HELMER:Don't disturb me. [A little later, he opens the door and looks into the room, pen in hand.] Bought, did you say? All these things? Has my little spendthrift been wasting money again?NORA:Yes but, Torvald, this year we really can let ourselves go a little. This is the first Christmas that we have not needed to economize

  HELMER: Still, you know, we can't spend money recklessly.

However, we know that the "doll" image that Nora projects actually hides a woman that needs a lot of validation. She has never been respected for her worth as a wife and mother, but instead, gets attention by acting up and pretending to be childish. Even Mrs. Linde, her friend from many years ago, realizes this in Act II:

NORA:[...] To-morrow evening there is to be a fancy-dress ball at the Stenborgs', who live above us; and Torvald wants me to go as a Neapolitan fisher-girl, and dance the Tarantella that I learnt at Capri.MRS. LINDE:I see; you are going to keep up the character.NORA:Yes, Torvald wants me to....

Finally, Act III shows what happens when the truth about Nora's transactions are discovered, and she sees how Torvald at first is unable to see beyond the embarrassment that she causes. Later, when he sees that no harm is done and he changes his mind, she finally changes her own.   

With these words, Nora finally realizes that she had been a doll to everyone she ever loved.

NORA:It is perfectly true, Torvald. When I was at home with papa, [...] He called me his doll-child, and he played with me just as I used to play with my dolls. And when I came to live with you—HELMER:What sort of an expression is that to use about our marriage?NORA:[undisturbed]. I mean that I was simply transferred from papa's hands into yours.
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What is the relevance of Ibsen's title A Doll's House?

Henrik Ibsen’s ground-breaking play A Doll’s House premiered in Copenhagen in 1879.

Particularly for modern audiences, it’s easy to make the mistake of believing that Torvald Helmer does not love his wife. He patronizes, controls, and bullies her. He delights in displaying her beauty to his friends (under carefully monitored circumstances), as when he dresses her as a Neapolitan fisher-girl and has her dance at a neighbor's party. He declines to speak with her as an equal. Surely Torvald would treat Nora with more respect if he truly loved her?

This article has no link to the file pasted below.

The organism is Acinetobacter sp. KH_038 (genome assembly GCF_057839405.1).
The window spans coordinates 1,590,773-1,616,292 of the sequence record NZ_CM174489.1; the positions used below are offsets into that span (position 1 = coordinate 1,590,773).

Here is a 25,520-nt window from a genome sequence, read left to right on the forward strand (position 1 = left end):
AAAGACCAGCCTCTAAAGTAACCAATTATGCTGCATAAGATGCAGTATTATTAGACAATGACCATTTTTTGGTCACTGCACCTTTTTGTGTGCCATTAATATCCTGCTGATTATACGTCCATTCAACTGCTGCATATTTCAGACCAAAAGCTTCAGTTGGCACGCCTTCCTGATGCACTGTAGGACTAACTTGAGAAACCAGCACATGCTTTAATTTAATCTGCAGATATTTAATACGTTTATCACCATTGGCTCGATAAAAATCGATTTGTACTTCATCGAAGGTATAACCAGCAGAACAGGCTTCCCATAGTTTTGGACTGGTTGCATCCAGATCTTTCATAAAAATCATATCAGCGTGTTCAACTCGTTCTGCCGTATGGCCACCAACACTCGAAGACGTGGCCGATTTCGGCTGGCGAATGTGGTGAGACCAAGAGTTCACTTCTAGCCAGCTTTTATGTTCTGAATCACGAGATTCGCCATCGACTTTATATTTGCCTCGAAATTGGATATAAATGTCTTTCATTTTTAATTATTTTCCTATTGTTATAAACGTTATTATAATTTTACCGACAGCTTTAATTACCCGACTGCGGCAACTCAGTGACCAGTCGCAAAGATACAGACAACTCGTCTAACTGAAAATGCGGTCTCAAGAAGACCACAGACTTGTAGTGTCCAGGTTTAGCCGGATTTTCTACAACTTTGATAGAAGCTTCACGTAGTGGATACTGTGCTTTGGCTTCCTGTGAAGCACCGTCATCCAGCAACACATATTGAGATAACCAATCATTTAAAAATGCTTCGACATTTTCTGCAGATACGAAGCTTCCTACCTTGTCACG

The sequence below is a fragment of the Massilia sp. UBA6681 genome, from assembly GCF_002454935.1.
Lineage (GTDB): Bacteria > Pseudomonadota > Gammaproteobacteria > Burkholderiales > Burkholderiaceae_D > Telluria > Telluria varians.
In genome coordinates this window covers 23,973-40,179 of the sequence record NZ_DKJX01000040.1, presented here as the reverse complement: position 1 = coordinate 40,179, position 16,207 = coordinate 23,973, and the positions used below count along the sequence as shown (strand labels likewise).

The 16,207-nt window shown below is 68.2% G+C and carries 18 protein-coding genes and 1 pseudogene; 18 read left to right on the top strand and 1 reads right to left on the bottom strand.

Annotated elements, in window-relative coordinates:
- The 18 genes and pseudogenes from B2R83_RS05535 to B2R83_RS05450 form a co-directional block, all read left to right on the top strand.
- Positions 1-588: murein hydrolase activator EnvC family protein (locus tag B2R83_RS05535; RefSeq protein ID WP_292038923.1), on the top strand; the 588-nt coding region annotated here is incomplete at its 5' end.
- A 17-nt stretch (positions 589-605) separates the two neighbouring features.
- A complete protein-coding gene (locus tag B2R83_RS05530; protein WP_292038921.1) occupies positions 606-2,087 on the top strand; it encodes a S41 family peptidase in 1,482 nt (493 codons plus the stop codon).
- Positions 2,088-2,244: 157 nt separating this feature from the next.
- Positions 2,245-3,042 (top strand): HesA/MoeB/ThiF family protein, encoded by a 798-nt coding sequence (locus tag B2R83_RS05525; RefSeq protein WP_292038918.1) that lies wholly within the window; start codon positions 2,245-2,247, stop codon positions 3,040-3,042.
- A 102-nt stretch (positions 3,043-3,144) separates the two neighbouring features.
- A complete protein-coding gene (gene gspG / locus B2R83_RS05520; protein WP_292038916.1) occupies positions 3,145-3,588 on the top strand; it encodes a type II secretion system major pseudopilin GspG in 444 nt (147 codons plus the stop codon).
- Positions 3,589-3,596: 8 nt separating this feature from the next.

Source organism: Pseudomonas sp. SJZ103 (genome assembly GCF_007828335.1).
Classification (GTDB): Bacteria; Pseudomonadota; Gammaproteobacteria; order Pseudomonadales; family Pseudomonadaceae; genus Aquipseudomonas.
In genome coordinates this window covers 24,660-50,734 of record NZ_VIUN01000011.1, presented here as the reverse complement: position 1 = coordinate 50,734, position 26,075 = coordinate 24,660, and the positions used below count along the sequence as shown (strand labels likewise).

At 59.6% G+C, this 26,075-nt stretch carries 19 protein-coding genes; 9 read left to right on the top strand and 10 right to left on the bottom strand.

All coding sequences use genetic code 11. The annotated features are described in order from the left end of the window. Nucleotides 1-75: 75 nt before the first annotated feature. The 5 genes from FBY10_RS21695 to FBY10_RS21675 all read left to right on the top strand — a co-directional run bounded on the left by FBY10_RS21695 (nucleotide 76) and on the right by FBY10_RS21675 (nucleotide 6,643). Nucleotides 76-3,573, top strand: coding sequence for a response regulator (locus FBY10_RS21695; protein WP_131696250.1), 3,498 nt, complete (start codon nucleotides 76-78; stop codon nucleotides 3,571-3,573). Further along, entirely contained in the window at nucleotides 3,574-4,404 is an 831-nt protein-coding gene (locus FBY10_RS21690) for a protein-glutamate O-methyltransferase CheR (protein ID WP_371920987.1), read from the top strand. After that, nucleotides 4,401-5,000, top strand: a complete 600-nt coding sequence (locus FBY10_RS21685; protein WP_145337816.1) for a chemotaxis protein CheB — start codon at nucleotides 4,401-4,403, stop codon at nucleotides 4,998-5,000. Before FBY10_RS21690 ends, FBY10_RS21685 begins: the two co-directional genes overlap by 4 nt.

The key to understanding the play — and the significance of its title — is to realize that Torvald is behaving exactly as he believes a loving husband should. He is not trying to insult or demean Nora. Both Nora and Torvald are trapped in the conventions of nineteenth century Europe: a culture that assumes the moral and intellectual inferiority of women, and believes that women have no real identity except in relation to their parents, husbands, and children.

During the course of the play, Nora undergoes a crisis and an epiphany, leading her to gain new perspective on her marriage and on her own humanity. She realizes that she has never truly grown up, never developed her own mind and spirit, never explored her own identity as an individual human being. Because of that, her marriage has been no true partnership. She has been playing at marriage, like a child playing with dolls in a doll’s house. This is a crime against her own children, but above all against herself.

Here’s how she explains it to Torvald in the final scene of the play:

NORA
We have been married now eight years.  Does it not occur to you that this is the first time we two, you and I, husband and wife, have had a serious conversation?

. . .

TORVALD
But, dearest Nora, would it have been any good to you?

NORA
That is just it; you have never understood me.  I have been greatly wronged, Torvald, ­first by papa and then by you.

. . .

When I was at home with papa, he told me his opinion about everything, and so I had the same opinions; and if I differed from him I concealed the fact, because he would not have liked it.  He called me his doll-child, and he played with me just as I used to play with my dolls.  And when I came to live with you ­—

TORVALD
What sort of an expression is that to use about our marriage?

NORA
 (undisturbed).  I mean that I was simply transferred from papa’s hands into yours.  You arranged everything according to your own taste, and so I got the same tastes as you ­or else I pretended to, I am really not quite sure which. ­I think sometimes the one and sometimes the other.  When I look back on it, it seems to me as if I had been living here like a poor woman ­just from hand to mouth.  I have existed merely to perform tricks for you, Torvald.  But you would have it so.  You and papa have committed a great sin against me.  It is your fault that I have made nothing of my life.

TORVALD
How unreasonable and how ungrateful you are, Nora!  Have you not been happy here?

. . .

NORA
No, only merry.  And you have always been so kind to me.  But our home has been nothing but a playroom.  I have been your doll-wife, just as at home I was papa’s doll-child; and here the children have been my dolls.  I thought it great fun when you played with me, just as they thought it great fun when I played with them.  That is what our marriage has been, Torvald.


Nora must now leave her husband and children and set out alone to educate herself:  “I believe that before all else I am a reasonable human being, just as you are ­or, at all events, that I must try and become one.” The click of the door closing behind Nora is one of the most famous sound effects in the history of theater.

Even today, the idea of a woman leaving her children in order to defend her own spirit is deeply controversial. When Michael Cunningham’s novel The Hours was published in 1998, many readers were shocked by the character of Laura Brown, who does exactly that. Imagine the uproar sparked all over nineteenth century Europe by Nora’s determination to leave her metaphorical doll's house and step into her own humanity.